If you don’t vote Tory, it is unlikely you will care about the somewhat anxious mood within the SW1 offices of the famous Spectator magazine, once edited by Boris Johnson. Or understand the sense of hopeful uncertainty buzzing around the offices of the “Torygraph” newspaper in Victoria. But to many in the Conservative heartlands, Wednesday’s announcement that both publications were up for sale meant WhatsApps began buzzing with gossip and intrigue.
The Telegraph Media Group and The Spectator have been forced into receivership after the holding company of both, owned by the billionaire Barclay family, failed to successfully renegotiate their loan of millions of pounds dating back to the financial crash. Despite the rude financial health and growing subscription base of both the legacy news brands, their immediate future hangs in the balance, as much as the political party they support. Rumours of financial concern at their parent company had been rife for weeks.
In May, the chairman of the Daily Telegraph and Telegraph Media Group, the amiable Aidan Barclay, told the High Court that a bitter £100 million divorce fight between his uncle and aunt was “not good for the family”. Barclay went on to deny that he and his brother Howard, who now control the Barclay empire, had cut off finances to his uncle since 2019. But tellingly, he also admitted: “Things have been difficult since then.”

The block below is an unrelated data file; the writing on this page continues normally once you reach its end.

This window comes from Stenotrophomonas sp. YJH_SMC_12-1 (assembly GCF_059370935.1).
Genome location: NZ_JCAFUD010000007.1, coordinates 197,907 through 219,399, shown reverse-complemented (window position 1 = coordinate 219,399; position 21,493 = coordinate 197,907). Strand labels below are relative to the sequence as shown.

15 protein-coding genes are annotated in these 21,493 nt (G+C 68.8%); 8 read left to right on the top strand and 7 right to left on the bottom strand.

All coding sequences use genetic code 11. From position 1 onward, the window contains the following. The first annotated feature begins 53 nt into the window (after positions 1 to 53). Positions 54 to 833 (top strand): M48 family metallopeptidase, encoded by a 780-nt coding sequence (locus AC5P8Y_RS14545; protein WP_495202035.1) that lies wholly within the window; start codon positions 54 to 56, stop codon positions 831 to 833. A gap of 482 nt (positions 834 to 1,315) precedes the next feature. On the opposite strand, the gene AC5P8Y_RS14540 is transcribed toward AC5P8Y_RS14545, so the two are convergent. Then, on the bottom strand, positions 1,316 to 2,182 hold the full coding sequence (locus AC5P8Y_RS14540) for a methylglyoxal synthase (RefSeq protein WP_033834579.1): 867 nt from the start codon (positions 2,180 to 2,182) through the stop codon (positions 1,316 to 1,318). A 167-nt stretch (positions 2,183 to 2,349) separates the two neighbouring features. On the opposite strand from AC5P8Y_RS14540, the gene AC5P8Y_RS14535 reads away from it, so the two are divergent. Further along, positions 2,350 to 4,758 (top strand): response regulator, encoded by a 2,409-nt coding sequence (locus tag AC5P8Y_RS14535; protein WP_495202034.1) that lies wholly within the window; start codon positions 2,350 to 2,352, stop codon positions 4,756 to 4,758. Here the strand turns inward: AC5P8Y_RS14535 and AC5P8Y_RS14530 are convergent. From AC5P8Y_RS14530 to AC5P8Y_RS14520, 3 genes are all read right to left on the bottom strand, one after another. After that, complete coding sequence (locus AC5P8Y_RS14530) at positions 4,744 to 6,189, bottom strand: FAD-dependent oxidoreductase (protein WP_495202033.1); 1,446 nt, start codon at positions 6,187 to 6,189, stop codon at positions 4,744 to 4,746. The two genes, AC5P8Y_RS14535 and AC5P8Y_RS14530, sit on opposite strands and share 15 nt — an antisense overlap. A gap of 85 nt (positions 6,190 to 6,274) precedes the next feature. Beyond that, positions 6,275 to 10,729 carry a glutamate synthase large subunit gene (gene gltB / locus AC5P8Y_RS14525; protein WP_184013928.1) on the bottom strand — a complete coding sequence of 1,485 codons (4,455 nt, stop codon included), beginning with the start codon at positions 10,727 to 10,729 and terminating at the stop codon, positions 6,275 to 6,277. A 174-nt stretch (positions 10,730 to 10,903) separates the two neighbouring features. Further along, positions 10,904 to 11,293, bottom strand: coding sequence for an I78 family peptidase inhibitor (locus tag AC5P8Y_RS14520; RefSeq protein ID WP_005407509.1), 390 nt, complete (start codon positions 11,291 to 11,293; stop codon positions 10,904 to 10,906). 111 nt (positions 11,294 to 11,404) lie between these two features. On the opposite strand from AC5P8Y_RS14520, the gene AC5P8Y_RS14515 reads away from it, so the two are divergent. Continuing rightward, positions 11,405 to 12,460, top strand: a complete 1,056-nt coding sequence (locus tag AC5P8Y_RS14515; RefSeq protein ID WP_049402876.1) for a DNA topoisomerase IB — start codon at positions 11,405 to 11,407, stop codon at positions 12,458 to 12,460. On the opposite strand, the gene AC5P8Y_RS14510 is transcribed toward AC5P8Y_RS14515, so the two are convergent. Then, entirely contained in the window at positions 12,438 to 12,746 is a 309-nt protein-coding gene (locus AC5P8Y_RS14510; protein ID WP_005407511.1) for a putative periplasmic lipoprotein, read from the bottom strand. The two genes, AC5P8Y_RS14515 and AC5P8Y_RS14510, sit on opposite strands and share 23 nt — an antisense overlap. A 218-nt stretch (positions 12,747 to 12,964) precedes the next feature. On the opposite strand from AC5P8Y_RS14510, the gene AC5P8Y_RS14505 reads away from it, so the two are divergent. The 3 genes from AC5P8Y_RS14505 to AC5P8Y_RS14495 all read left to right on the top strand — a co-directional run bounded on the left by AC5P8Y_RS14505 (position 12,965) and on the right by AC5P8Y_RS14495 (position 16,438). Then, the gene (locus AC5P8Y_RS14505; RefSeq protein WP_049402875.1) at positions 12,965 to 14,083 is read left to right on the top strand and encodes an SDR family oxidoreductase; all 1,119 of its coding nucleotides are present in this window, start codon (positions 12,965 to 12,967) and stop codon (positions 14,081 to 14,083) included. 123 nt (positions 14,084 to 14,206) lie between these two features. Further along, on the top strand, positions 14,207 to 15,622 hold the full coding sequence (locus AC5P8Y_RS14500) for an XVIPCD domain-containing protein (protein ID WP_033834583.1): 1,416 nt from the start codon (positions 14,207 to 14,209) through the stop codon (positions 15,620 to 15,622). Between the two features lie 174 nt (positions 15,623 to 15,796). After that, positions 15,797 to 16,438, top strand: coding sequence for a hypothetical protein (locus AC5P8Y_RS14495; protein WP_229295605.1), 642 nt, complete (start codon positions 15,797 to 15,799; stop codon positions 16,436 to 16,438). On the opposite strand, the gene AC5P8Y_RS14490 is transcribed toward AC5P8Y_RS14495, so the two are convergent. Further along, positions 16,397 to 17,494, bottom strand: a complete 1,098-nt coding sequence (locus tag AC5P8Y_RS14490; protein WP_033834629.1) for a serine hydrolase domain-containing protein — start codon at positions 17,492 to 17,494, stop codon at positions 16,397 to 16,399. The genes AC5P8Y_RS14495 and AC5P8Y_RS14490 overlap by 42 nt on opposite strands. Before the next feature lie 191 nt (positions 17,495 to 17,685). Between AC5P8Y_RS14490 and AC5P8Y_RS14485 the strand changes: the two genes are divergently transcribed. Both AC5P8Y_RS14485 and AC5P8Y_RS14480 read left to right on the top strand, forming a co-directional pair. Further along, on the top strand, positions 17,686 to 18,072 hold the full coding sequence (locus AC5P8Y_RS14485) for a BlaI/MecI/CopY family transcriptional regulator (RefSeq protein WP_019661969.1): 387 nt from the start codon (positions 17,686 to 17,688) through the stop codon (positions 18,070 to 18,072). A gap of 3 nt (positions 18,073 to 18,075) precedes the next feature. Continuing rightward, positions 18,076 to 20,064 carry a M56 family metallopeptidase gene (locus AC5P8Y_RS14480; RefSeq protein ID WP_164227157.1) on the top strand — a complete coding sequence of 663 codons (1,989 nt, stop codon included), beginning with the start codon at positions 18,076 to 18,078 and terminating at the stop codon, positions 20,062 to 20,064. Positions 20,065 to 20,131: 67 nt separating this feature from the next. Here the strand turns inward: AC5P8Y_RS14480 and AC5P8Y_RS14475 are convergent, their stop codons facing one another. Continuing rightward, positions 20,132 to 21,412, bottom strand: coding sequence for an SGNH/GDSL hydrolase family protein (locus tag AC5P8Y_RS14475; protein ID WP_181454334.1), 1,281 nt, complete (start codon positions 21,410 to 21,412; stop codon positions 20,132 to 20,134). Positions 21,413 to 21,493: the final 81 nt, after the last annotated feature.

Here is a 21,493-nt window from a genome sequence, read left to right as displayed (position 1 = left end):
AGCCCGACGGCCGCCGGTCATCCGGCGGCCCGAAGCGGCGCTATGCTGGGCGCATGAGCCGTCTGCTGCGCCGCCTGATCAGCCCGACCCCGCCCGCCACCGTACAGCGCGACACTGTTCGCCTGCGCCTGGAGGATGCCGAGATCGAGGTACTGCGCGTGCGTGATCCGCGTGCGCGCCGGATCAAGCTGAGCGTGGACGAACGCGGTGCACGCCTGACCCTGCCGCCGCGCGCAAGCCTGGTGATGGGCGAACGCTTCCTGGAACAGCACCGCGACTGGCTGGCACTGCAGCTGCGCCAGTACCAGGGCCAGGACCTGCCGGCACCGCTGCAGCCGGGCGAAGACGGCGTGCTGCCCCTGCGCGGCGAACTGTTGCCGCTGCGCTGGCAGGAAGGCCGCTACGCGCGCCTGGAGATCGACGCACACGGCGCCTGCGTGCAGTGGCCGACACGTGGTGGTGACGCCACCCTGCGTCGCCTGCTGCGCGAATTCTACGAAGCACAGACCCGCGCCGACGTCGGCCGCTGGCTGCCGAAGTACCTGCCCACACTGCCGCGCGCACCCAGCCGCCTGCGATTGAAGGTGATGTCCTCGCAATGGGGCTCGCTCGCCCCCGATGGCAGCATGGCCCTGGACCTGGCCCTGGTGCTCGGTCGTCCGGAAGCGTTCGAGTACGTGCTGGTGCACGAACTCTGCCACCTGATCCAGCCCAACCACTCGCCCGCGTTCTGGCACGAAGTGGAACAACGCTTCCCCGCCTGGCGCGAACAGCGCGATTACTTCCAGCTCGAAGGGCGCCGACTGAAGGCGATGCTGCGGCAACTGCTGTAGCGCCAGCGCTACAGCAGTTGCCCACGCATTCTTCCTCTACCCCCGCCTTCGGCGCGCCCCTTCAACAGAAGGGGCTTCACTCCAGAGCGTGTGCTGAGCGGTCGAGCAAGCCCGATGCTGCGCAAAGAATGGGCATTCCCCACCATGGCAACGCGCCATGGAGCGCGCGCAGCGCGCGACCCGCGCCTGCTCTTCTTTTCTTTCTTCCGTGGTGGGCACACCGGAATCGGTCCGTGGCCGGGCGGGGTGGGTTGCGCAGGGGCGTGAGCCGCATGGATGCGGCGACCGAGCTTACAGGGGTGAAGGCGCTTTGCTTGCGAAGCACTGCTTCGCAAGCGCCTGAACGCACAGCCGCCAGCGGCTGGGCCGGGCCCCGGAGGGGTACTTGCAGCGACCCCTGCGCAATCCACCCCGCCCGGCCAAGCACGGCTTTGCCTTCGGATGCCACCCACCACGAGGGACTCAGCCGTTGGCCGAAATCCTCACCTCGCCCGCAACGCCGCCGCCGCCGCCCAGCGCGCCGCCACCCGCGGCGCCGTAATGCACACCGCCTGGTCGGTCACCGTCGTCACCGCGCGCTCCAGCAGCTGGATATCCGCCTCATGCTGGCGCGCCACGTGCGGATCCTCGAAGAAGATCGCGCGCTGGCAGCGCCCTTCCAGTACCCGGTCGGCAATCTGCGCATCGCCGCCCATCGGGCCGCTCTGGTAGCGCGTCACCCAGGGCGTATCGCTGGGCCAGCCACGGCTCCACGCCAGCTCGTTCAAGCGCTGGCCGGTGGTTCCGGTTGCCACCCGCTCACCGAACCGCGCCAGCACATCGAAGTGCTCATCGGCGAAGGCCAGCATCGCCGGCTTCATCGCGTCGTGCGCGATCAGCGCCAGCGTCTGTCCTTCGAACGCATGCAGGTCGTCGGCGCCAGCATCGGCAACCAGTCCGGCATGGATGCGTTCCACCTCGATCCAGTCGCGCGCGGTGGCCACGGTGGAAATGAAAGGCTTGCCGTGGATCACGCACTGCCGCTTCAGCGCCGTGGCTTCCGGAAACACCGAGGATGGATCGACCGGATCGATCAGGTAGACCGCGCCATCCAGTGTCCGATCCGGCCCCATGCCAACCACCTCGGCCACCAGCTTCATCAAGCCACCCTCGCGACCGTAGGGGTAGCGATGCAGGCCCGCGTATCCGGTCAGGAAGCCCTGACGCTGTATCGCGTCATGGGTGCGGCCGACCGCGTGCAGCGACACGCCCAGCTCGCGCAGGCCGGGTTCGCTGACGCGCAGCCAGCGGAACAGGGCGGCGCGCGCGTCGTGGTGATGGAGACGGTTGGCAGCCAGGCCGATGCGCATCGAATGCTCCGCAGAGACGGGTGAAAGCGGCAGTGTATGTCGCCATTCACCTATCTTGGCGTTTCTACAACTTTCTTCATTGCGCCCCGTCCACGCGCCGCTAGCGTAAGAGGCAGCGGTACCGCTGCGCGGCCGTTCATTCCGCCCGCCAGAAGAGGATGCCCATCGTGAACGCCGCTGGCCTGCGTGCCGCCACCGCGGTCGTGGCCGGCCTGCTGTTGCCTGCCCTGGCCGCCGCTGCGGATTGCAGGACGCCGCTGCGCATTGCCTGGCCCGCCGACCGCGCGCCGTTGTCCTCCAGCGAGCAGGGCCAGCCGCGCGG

On Wednesday, those “difficulties” Barclay was alluding to became strikingly clear. Who will bid the £600 million required to win ownership is being hotly debated in Fleet Street and Westminster. Will the new proprietor share the same Right-wing Tory values — pro-Brexit, firmly anti-woke — that both institutions have until now supported? Right-wingers are concerned, though the Barclays have not yet given up the fight. One Telegraph employee noted the consensus within the staff was that the sale “could be good news… depends of course, on who buys it. Someone far sighted and in love with the media would be nice”. There won’t be a problem among the executive staff if the pro-Brexit, Right-wing tone softens — you would be pushed to find a hardened Tory in the building outside of its columnists. Its loyal readers, however, might feel a bit miffed.
The Spectator is unlikely to change political direction — its success has long been down to its naughty, insider societal spin on the Tory community and Westminster. It is the armchair bible of the red-trouser brigade and the go-to read for political intellectuals. Highly influential, its summer party is normally attended by half the Cabinet.
Many politicians, including Johnson, graduated to Westminster and high office after editing its pages (during Johnsn’s tenure it began jokingly to be referred to as the “Sextator”, owing to the number of sex scandals connected with the magazine under his editorship). No new proprietor would be foolish enough to dabble with its DNA.